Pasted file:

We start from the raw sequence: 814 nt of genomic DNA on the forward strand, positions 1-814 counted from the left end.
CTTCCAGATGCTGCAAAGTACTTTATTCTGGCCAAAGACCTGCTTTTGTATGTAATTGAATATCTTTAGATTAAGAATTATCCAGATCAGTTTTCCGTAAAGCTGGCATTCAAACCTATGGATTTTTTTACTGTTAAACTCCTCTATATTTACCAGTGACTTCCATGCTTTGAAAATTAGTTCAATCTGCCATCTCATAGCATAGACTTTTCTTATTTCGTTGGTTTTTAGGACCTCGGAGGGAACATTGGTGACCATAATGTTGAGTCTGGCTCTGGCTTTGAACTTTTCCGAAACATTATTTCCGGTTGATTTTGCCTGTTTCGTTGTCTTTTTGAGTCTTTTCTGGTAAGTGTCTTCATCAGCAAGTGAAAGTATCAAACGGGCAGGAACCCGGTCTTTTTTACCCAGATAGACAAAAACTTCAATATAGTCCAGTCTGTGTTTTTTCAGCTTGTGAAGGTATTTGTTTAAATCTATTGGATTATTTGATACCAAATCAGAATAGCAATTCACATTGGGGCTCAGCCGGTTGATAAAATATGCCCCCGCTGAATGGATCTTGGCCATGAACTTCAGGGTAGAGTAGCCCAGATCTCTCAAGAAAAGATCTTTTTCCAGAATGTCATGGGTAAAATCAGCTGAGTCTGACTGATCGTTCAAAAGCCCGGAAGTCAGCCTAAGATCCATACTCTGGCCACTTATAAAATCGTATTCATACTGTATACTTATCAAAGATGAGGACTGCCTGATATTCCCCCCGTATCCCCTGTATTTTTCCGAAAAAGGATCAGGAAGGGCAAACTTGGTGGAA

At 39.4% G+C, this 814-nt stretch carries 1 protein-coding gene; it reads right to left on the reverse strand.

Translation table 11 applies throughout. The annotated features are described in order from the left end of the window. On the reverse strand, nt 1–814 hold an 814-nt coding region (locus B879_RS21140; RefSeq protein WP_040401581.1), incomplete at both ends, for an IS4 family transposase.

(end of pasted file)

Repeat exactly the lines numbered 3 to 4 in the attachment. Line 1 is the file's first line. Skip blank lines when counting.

At 39.4% G+C, this 814-nt stretch carries 1 protein-coding gene; it reads right to left on the reverse strand.

Translation table 11 applies throughout. The annotated features are described in order from the left end of the window. On the reverse strand, nt 1–814 hold an 814-nt coding region (locus B879_RS21140; RefSeq protein WP_040401581.1), incomplete at both ends, for an IS4 family transposase.